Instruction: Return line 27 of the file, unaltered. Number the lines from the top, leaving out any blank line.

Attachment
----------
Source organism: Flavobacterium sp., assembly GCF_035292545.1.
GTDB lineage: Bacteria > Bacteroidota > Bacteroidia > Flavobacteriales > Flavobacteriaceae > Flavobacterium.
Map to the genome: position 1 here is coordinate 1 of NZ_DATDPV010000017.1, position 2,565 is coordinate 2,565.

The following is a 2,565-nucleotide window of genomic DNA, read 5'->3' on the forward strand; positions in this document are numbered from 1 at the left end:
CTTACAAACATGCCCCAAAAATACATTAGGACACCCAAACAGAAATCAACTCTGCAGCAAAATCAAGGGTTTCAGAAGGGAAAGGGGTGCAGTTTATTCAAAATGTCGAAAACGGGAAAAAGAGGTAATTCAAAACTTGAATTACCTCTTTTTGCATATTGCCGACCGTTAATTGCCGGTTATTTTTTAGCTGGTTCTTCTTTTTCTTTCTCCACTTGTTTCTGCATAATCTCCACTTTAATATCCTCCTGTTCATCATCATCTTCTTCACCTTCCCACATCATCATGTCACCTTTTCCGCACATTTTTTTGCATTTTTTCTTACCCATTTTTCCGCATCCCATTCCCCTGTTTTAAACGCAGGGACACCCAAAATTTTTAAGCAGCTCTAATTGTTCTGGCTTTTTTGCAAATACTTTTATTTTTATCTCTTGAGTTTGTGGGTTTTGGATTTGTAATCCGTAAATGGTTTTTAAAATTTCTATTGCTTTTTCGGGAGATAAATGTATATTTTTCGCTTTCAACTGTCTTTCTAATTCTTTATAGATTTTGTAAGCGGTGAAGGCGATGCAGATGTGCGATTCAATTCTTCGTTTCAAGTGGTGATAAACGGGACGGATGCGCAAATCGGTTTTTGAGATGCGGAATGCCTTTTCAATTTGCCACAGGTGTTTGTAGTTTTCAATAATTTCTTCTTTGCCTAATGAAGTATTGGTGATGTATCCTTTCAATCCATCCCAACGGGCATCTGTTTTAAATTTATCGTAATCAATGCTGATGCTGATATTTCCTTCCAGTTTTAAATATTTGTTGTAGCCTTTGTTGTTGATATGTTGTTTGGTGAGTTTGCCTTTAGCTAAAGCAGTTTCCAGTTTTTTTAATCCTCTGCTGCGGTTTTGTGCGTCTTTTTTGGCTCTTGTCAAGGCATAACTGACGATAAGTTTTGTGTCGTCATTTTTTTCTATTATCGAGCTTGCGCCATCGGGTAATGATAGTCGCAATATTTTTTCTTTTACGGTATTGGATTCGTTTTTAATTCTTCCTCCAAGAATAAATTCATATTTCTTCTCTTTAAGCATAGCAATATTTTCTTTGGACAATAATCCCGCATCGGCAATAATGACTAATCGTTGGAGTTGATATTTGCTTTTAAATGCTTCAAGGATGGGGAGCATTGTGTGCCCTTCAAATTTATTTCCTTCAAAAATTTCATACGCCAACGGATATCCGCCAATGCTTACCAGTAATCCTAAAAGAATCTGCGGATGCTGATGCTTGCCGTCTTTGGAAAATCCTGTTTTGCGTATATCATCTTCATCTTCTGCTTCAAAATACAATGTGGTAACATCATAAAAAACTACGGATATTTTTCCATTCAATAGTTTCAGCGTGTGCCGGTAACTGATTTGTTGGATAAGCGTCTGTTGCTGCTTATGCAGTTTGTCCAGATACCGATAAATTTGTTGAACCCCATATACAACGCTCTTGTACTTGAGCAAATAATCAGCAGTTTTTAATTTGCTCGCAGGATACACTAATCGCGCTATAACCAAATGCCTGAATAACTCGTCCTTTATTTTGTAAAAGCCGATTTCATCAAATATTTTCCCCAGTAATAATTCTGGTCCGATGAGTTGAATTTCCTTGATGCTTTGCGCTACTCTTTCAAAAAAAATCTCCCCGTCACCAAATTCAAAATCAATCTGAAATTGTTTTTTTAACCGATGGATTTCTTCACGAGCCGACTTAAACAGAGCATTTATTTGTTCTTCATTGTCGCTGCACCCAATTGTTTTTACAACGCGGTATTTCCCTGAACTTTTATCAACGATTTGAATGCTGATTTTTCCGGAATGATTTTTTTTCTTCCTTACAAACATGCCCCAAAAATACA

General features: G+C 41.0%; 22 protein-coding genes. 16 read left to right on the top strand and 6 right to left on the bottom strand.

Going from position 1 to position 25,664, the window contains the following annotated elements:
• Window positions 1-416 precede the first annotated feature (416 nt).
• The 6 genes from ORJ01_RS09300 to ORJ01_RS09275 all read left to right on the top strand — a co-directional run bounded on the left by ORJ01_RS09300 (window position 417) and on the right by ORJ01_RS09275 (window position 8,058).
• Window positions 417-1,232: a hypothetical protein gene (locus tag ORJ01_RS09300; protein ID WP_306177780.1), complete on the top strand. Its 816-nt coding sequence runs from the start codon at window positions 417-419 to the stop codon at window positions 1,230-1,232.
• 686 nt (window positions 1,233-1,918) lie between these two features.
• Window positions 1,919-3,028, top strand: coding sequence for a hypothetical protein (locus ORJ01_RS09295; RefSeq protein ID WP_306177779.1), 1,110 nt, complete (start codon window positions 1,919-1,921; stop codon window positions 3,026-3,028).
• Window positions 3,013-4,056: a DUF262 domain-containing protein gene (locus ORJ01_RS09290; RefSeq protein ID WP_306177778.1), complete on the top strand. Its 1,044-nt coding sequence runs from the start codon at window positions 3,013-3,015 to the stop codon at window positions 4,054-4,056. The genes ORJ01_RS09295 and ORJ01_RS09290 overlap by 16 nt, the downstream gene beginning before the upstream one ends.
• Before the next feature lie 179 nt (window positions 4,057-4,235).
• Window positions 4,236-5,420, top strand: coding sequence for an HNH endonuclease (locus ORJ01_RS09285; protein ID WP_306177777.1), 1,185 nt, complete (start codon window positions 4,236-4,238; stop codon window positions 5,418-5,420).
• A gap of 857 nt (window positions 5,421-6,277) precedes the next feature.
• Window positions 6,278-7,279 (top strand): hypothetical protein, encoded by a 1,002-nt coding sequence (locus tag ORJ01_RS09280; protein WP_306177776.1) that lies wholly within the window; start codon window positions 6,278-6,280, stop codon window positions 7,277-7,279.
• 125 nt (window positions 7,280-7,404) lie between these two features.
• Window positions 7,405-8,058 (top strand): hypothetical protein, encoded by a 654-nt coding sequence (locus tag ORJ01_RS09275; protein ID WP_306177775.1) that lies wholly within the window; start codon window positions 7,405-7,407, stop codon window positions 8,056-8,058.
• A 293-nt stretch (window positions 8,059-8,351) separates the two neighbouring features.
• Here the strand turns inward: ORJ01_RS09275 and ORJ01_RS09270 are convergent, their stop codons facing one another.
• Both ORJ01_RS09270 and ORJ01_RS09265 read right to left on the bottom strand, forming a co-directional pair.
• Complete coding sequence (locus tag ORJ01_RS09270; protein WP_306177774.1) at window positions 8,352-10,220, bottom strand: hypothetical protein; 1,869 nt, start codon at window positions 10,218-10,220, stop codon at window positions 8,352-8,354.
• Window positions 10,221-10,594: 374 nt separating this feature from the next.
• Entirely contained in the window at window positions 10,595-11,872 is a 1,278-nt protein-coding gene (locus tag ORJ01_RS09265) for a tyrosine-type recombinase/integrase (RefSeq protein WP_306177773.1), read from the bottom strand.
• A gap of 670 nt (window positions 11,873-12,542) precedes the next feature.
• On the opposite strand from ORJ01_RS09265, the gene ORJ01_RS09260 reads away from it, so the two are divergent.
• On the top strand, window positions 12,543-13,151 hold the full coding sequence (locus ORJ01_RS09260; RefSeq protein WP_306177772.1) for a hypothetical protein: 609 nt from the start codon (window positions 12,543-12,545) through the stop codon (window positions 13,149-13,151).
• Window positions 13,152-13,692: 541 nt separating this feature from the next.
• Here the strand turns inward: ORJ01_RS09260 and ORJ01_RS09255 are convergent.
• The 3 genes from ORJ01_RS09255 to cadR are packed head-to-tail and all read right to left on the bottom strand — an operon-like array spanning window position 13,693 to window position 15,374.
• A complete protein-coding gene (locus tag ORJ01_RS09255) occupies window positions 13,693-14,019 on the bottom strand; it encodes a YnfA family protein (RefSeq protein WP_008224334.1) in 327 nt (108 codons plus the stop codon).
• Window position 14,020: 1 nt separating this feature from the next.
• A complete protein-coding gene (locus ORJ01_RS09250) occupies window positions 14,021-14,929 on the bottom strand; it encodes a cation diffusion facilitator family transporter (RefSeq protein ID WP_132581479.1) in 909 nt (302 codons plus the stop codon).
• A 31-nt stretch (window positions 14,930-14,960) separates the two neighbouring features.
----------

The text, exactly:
• On the opposite strand from ORJ01_RS09265, the gene ORJ01_RS09260 reads away from it, so the two are divergent.